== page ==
"Washington, January 20. --- A statement has been prepared by the Indian Office, showing the outstanding indebtedness for and on account of the Indian service prior to July 1, 1873, to be $693,838, caused principally by inadequacy of appropriations heretofor made, and on account of Apache Indians in Arizona and New Mexico. The Commissioner says the policy regarding those Apaches has been to bring them peaceably or by force upon reservations, and, by feeding them, and properly providing for their wants and necessities, keeping them quiet as much as possible from depredating on citizens. Whenever they leave their reservations they are hunted down by the military and either killed or captured and brought back to the reservations. If not fed, therefore, by the Government, they must either starve on their reservations or be killed off. The Department has endeavored to keep them on the reservations and do all in its power to make them industrious and self-sustaining." (Arizona Weekly Miner; Prescott; February 6, 1874; page 2.)

"The Verde Indian agency can be made one of the best Indian colonies, and as healthy as any in the country, by the expenditure of a little money, and by making the Indians sleep on the mountain side, instead of, as now, on the river bank." (Arizona Weekly Miner; February 6, 1874; page 3.)

"IN GOOD CONDITION. --- The Indians of the Verde reserve, are fed and apparently well contented with resevation life. No more sickness in camp. They number over 1,000." (Arizona Weekly Miner; February 6, 1874; page 2, column 1.)

"Mr. C. C. Bean arrived, night before last, from the Rio Verde, where he had a great many Apache Indians at work, cutting and carrying hay to the post, for which he pays the Indians $15 per ton. He says both men and women work with a will, which is something new for Apaches. It will also be seen, in our telegram from the San Carlos reserve, that some 54 Indians are there plowing and doing other work on their farm, all of which goes to show that Crook's peace policy is the best yet devised." (Arizona Weekly Miner; February 6, 1874; page 3, column 1.)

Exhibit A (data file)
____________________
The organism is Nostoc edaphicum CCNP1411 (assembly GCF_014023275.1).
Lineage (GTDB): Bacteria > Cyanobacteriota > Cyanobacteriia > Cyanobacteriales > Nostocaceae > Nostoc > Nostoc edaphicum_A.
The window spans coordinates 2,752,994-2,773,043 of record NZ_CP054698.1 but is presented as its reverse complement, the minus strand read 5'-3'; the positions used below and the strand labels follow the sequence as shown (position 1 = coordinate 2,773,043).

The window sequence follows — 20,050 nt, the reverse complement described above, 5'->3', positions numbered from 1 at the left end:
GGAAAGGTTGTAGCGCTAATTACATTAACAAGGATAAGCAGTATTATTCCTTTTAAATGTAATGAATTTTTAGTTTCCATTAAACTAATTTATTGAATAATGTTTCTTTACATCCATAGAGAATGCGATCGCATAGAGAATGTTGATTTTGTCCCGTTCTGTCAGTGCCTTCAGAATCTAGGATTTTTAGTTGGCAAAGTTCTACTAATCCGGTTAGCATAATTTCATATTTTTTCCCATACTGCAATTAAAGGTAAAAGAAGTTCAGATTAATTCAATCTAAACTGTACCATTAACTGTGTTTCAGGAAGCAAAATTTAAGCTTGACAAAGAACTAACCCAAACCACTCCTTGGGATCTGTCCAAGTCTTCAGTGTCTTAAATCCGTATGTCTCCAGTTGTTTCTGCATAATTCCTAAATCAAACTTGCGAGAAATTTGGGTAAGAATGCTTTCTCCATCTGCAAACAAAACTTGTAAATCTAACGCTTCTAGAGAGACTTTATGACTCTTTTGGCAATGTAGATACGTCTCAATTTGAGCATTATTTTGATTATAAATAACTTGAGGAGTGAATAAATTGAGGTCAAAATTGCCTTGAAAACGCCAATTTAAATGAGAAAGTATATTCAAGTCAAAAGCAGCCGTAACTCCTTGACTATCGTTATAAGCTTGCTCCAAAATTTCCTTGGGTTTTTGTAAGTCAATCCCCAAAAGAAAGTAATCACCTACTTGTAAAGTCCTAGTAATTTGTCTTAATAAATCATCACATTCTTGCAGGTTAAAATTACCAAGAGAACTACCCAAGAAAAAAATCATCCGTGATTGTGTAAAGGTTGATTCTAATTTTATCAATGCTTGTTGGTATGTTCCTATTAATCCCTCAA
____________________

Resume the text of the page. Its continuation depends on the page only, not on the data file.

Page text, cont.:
"The large number of Apache-Mohaves and Apache-Tontos on the Verde reserve are loyal, hearty and feeling well. The same is true of the Indians on the White Mountain reserve. ... Cachise, Eskiminzin and other leading Apaches have, at last, succeeded in frightening the San Carlos Apaches into leaving their reservation." (Arizona Weekly Miner; February 13, 1874; page 2, column 1.)

"The Hualpais number about 600 souls. ... They have a country of their own, and ... ask nothing more, nothing less, than to be let alone in it. But, they are wanted to swell the lists of the Colorado River Indian Reservation, in order to put money into somebody's pocket, and they swear they will die rather than go there. ... To this reservation, the Indian Department would likewise drag about 2,000 Apache-Mohaves and Tontos, mountain Indians, who are now happy and content on the Verde reservation, 40 miles east from Prescott, in the country of their birth, where wood, water, grass, game, almost everything needed by them is plenty, and where, under the eyes of Gen. Crook and Dr. Williams, who, although a 'Society' agent, is honest and kind to his wards, they are sure of all that Government appropriates for them. Forgiving the Hualpais and the Apaches above alluded to for crimes of the past, liking them as well as we like all good Indians, we pray Government to save them from removal to the Colorado River Reserve, where, if not starved to death, the climate would soon shrivel them to moping mummies, and disease would do the rest. Let them stay in their own countries, give them some tools, seeds, and in our word for it, they will soon cease to be a tax on the country." (Arizona Weekly Miner; February 20, 1874; page 1.)

"Jos. Melvin, L. B. St. James and G. W. Bowers arrived here from the Verde, where, according to Mr. Bowers, are about 1,100 Indians on the reservation, all happy, owing to a recent issue, by their good agent, Dr. J. Williams, of flannels, calico, needles, thread, etc." (Arizona Weekly Miner; February 20, 1874; page 3, column 1.)

"Lieut. Schuyler's command of 40 picked Indian trailers having to be increased to 100, nearly 150 Apaches presented themselves as volunteers to be enlisted, so that Lieut. Schuyler had no difficulty in securing the best material for his detachment. A scouting party is now being organized at Camp Verde, for service in the Tonto Basin." (Arizona Weekly Miner; February 20, 1874; page 3, column 1.)

"Lieut. Schuyler left Camp Verde with his command on the 22d. He has about one hundred Indian scouts and a large detachment of the Fifth Cavalry. He expects to scout through the Tonto Basin to Camp McDowell." (Arizona Weekly Miner; February 27, 1874; page 3.)

"HEADQUARTERS DEPT. OF ARIZONA, Prescott, A. T., Feb. 18, 1874."

To "Hon. E. P. Smith, Commissioner of Indian Affairs, Washington, D. C.:"

"It will take $24,000 to eventually complete the ditch at Verde, but %5,000 if the work is commenced at once, will complete the ditches sufficiently to irrigate all the land the Indians can cultivate the coming year. When these Indians raise their own supplies, it will be an annual saving to the Government of over $30,000."

"(Signed.) Geo. Crook, Brigadier-General."

(Arizona Weekly Miner; March 6, 1874; page 2.)


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